Remembering how once, on a perfect day, that very same grasshopper had changed into a man before her eyes,Willow was very pleased to have seen him again.  She had wanted to ask him more about the man, and how he had ended up as a painting on her mother’s canvas.  But Grasshopper was gone, before she could ask him anything at all.

Rolling around onto her back again, Willow stretched out in the sunshine and closed her eyes, imagining all the wonderful things that lay around her in the long grass.  How strange it was, she thought, that such beautiful, perfectly formed, colourful little creatures lived and breathed all around her – unseen, unnoticed, and often entirely forgotten.

Feeling something brush softly against her arm, Willow turned slowly to see the prettiest blue and green butterfly had landed on a pale blue meadow flower, that stood proud in the grass beside her.

“Hello, Butterfly!”

“Hello, Willow!”

By now, Willow was accustomed to hearing creatures talk.  While she knew this was unusual – if not unheard of – outside of the meadow, she also knew that in the meadow, anything was possible.  Observing this beautiful butterfly, Willow wondered at how different it must feel to be a butterfly, and she decided she really wanted to know.

“How does it feel to be a butterfly?” she asked.

“How does it feel to be a Willow?” came the reply.

Willow paused for quite a long while.  Searching through words, to her surprise, Willow found if very difficult to find the words to explain how it felt to be a Willow, at all.

“I don’t know how to explain how it feels to be a Willow!” sighed Willow.  “I could try to explain, but I don’t think I would be very good at making it clear!”

“I feel that way about being a butterfly.  We speak the same language, Willow, but there are things I don’t think we would be able to truly explain.”

“That’s a pity, Butterfly.  We do both speak the same language after all…”

“Do we though, Willow.  I am not sure we do, or we wouldn’t find it so hard to explain these things to each other.”

Willow sighed, and closed her eyes again.  Did it matter, she wondered, if she and the butterfly could not fully describe to each other what it felt like to be themselves.  While she rather hoped it wouldn’t matter, she had a feeling that somehow this mattered very much indeed. 

This thought nagged at Willow, and made her restless.  Just ten minutes more in the sunshine, she thought, and then I shall go and see Jay.

On arriving at the Great Oak Tree, Willow glanced down and noticed that there, swirling around amongst the blues and greens that drifted across the smooth, cool surface of the doorknob, something else was moving!  Blending in beautifully with the colours, Willow saw an emerging shape of what appeared to be exactly the butterfly she had just met!  Not for the first time, Willow resolved to ask Jay about this beautiful doorknob.

Pushing open the door, Willow stepped into Jay’s pretty little home.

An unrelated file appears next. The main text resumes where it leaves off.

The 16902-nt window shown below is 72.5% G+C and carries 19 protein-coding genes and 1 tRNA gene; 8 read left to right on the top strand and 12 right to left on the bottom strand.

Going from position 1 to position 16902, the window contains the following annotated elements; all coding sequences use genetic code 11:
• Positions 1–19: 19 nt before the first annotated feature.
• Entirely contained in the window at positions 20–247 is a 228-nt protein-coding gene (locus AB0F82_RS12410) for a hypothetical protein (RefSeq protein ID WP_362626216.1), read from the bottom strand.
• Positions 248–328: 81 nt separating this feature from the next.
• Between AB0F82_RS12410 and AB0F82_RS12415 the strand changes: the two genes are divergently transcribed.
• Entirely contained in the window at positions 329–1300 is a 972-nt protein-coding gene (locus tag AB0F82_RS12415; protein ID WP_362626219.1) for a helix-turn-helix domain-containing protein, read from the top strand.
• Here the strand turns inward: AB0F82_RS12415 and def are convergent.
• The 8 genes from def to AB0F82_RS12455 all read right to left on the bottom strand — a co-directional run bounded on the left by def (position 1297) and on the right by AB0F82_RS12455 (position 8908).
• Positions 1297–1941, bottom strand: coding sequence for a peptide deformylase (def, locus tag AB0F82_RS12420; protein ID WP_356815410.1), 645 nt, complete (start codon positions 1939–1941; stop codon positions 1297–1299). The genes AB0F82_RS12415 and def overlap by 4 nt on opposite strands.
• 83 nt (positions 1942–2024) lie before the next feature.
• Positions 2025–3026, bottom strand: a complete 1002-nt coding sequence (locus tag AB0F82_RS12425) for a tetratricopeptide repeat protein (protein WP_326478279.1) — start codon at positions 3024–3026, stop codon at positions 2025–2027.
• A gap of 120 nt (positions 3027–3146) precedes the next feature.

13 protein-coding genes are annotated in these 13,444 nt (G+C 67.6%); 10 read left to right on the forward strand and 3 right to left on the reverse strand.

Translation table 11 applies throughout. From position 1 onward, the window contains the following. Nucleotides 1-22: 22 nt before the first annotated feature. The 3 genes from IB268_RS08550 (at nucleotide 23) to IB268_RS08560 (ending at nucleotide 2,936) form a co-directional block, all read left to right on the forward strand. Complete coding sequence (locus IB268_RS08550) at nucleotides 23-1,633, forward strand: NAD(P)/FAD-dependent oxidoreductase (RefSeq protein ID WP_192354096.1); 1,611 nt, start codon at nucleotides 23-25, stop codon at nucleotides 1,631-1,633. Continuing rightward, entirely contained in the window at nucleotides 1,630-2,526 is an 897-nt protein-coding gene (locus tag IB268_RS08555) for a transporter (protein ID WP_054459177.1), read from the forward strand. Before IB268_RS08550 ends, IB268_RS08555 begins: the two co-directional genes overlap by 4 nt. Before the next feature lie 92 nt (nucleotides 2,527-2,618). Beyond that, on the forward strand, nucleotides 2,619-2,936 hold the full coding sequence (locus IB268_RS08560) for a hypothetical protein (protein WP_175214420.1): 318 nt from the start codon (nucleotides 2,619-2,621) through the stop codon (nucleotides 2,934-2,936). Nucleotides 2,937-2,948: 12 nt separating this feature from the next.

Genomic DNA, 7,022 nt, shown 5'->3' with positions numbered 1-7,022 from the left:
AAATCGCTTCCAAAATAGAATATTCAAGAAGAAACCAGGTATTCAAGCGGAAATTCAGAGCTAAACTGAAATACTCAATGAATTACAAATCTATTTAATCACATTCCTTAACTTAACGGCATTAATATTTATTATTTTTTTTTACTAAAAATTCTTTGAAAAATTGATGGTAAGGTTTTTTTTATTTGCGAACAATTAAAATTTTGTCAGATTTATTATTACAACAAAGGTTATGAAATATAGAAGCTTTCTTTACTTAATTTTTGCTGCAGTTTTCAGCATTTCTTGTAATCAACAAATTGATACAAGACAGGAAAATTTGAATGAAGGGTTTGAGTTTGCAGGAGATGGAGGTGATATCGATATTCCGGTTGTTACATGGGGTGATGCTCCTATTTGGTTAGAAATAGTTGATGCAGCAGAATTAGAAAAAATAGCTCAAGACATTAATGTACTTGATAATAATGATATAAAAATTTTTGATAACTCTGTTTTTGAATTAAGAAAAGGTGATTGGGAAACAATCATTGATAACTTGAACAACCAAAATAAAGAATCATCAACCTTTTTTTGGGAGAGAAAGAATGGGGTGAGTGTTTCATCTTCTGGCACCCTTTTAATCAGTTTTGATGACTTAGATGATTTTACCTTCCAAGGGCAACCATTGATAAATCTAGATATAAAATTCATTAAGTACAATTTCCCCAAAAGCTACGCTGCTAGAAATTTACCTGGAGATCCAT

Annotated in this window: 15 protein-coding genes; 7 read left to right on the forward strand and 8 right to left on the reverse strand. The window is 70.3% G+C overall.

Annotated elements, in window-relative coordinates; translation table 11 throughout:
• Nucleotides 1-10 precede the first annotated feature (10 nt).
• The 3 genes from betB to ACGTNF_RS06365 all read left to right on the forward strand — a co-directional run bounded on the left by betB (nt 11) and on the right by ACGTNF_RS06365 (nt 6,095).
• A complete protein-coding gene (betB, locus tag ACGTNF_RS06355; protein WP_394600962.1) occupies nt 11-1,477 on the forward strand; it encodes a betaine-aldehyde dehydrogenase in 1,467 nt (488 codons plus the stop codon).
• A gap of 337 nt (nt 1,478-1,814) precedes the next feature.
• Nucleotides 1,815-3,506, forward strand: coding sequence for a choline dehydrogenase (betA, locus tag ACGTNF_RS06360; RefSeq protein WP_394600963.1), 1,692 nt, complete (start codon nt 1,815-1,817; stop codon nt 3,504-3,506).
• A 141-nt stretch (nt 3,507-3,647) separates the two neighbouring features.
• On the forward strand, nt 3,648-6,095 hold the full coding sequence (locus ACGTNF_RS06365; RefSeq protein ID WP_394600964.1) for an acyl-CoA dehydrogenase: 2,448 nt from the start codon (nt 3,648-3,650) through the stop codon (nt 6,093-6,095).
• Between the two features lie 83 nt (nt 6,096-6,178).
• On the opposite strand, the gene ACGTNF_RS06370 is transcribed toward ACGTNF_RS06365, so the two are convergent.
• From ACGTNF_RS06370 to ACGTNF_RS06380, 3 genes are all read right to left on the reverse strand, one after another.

“Hello, Willow!  Lovely to see you, dear!”

“Lovely to see you too, Jay!  I have had the most interesting day today…”

“Really?  What have you been up to?”

Leaning against the wall, Willow tilted her head back and stared up at the ceiling for a moment before she answered:

“Well, at first I was sad.  I have had a terrible breakup with my friend, Jay!” she sighed.

“So sorry to hear that, Willow.  Never mind dear, this too shall pass!”

“What will pass, Jay?”

“This terrible feeling you are experiencing.  It will pass, Willow.  Things will move on.  I can promise you that.”

Willow settled down on the stool beside Jay’s desk, and stared ahead of her, talking to Jay of all she had seen and heard that day.

“I was lying in the long grass, and a ladybird appeared.  It spoke to me!  Things like that always happen to me when I visit the meadow, Jay.  It is so strange – but at the same time, it seems very normal, in an odd way.”

“Yes, certainly, strange things do happen to you in the meadow, Willow.  You are very lucky!  Don’t question it – it’s all just as it should be.”

When Willow had finished telling Jay about the butterfly, she was surprised to see Jay was smiling, and nodding her head.

“Did you understand what the butterfly explained to you,Willow?”

“Well, sort of…but…”

“All these little creatures appeared with messages for you, Willow.  The ladybird showed you how something beautiful can be right beside you, even if you cannot see, or hear it immediately.  The grasshopper explained that very clearly to you, I think, advising you to always be aware of things you cannot see, or hear.”

“Yes…”

“The butterfly had more to say, though.  Did you hear it?”

“Umm…I heard that while we spoke the same language, we might be unable to understand each other when we talked about ourselves…”

“Well, quite, Willow!  You see, it’s like you and your friend.  You loved each other – but, although you speak the same language, you have found yourselves unable to understand each other at all.”

“Yes.”  Willow could see this now, and nodded.

“Never mind, Willow, this too shall pass.  You will feel differently about it all one day – and then, perhaps, you might be friends again.  Perhaps even better friends than you were before.”

Willow rather doubted the latter, but was very glad to hear that how she felt would pass!  Already, she was feeling differently about it.

“It’s interesting – all that I heard and learned, just lying in the long grass!”

Jay smiled.  “Lying in the long grass, Willow, is often the very best way to ever be able to hear anything!”

It had been a very thought provoking day, but, on leaving Jay’s tree, Willow walked back home with a much lighter step.

“I bought you a new jumper, today, Willow.  It’s on your bed.” her mother called, as Willow passed the big brown door with it’s DO NOT DISTURB sign on it.

“Thank you!”

On entering her room, Willow raced over to her bed, and gasped!!

There, laid out across her pillow, was the lightest, soft blue jumper, with a beautiful blue and green butterfly embroidered across the front of it.